Thursday, July 31, 2008

Accommodation to society in Gnosticism

I have been working on a little-known text, the Paraphrase of Shem, while doing research for an article I'm writing called "After the Gospel of Judas: Reassessing what we have known to be true about Cain and Judas." What has struck home for me about this text is just how "weird" it is to modern readers, myself included, yet how "advanced" it must have been at the time it was written.

This text is what I'm calling "wombic Gnosticism" since it relies on a mythology of three divine principles and a Womb which births everything - angels, demons, the cosmos. The text is very erotic, with sexual images everywhere, used to explain how this cosmos came into being.

What is so fascinating about this text is that its mythology is based on second century scientific knowledge about embryology. What the author is doing is taking the most advanced scientific knowledge about conception and the formation of embryos and he is using it to explain religious questions. This is a person who was on the cutting edge of science and religion in the second century.

So the Gnostics appear to me to be the ones who were trying to combine "secular" knowledge of the second century - whether it be middle Platonic philosophy or Soranus' embryology - with Judaism and Christianity. In sociological terms this is interesting because what it means is that they were not forming sects or cults. Rather they were taking a religious "sect" (i.e. Christianity) which was defining itself by removing itself from society's ways, and reforming it so that it was more friendly to society, so it fit in to society's ways. This is a tendency that sociologists track. Often sects and cults define themselves against society. But overtime, this erodes and there are people within the movement that want to belong to society again. So the movement is reformed. This appears to me to be what was happening with the ancient Gnostics.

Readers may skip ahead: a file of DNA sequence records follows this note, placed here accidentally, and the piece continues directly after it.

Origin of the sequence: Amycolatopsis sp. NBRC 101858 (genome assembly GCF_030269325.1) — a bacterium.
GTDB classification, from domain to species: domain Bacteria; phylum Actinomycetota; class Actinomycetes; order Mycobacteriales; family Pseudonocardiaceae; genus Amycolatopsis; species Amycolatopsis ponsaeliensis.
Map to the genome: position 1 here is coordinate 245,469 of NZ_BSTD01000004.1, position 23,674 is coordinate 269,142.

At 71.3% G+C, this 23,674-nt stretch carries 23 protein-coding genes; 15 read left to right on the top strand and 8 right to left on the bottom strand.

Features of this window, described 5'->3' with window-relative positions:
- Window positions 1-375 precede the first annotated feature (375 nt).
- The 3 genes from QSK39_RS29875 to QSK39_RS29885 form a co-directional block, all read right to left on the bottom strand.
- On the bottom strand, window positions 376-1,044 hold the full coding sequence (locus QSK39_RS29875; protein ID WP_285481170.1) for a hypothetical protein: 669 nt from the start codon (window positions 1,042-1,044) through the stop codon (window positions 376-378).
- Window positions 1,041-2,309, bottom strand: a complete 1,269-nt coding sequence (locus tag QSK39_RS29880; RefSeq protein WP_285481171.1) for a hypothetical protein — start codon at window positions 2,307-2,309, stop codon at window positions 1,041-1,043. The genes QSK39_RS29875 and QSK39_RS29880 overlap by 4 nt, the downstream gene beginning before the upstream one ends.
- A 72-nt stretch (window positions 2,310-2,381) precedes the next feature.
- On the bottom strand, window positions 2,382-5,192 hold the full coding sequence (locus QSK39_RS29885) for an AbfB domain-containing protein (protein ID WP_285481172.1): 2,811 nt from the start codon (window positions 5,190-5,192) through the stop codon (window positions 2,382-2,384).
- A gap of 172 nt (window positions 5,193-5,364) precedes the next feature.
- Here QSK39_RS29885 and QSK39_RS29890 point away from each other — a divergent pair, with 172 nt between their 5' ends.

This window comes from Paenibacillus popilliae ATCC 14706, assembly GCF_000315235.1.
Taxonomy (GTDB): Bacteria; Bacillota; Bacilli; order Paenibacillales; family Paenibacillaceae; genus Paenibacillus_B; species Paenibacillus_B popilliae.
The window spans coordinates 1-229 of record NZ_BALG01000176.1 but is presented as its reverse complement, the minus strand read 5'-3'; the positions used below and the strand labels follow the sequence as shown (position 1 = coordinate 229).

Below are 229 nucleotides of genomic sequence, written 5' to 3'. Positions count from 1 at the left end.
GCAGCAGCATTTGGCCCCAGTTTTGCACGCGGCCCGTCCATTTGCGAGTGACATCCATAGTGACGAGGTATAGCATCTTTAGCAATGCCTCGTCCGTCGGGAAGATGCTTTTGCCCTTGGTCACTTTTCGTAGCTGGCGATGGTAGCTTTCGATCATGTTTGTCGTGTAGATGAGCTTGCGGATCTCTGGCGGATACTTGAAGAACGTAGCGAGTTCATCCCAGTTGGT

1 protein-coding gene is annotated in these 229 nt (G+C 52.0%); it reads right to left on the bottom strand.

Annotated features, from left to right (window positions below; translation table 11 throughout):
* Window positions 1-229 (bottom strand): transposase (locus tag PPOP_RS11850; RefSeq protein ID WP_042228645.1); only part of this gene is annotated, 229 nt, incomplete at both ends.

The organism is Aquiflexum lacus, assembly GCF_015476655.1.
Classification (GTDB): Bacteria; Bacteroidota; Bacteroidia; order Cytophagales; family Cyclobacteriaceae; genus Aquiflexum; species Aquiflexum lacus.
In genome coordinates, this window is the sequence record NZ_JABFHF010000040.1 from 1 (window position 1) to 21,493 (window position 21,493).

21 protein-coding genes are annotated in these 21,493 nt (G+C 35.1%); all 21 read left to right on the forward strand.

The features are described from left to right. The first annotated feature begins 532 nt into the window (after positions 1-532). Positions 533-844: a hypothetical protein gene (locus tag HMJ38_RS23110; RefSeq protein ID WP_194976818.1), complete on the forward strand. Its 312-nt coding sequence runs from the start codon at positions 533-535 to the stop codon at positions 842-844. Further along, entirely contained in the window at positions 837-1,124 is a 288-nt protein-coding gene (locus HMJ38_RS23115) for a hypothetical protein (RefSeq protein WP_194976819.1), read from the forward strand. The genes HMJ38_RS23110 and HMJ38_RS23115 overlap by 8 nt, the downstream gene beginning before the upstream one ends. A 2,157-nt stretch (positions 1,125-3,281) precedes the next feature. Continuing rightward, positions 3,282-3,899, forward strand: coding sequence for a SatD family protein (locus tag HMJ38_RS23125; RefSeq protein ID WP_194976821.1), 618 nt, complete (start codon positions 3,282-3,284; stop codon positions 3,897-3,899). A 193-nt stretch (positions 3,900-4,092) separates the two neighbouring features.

At any rate, this is a topic that I am collecting evidence for to write another paper about the origins and growth of Gnosticism.


g. wesley said...

sounds like an interesting paper.

in his 1931 morse lectures, f.c. burkitt said that "the various gnostic systems are attempts to reformulate and express the ordinary christianity in terms and categories which suited the science and philosophy of the day" (church and gnosis, p.58)

do you think that gnostic myth has been stereotyped as 'protest exegesis' because the christian and jewish contexts (often) get more attention than the larger hellenistic 'background'?


April DeConick said...


I think the "protest" exegesis is overplayed. The Gnostics weren't protesting anything as far as I can tell. They were interested, however, in finding the hidden meaning in scripture, and thought that they were the REAL or the AUTHENTIC Jews and Christians because they did so.

The Gnostics weren't against Judaism or against Christianity. They believed that they themselves were the true adherents of these religions and that other Jews and Christians had been duped into worshiping the Demiurge. There is a difference between being anti-Jewish or anti-Christian, and being authentic Jews or Christians. The early Gnostics thought they were the latter.

Now eventually, Judaism and Christianity get defined as non-Gnostic. When this happens, the Gnostics must build a religion of their own. So by the end of the third century, we have a new religious movement on our hands - actually "movements" (Manichees, early Mandaeans?, Jeu-Pistis Sophia people, etc) - Gnosticism emerged! Although it contains bits and pieces of Christianity and Judaism, these people don't define themselves as the true Christians or the true Jews anymore.

Richard said...

I want to read this paper also. I have read elsewhere that the early Gnostics were trying to integrate various systems into a unified explanation of everything. I find this fascinating. Studying this would help those of us who are interested in doing the same thing with our current science and religious thought. RB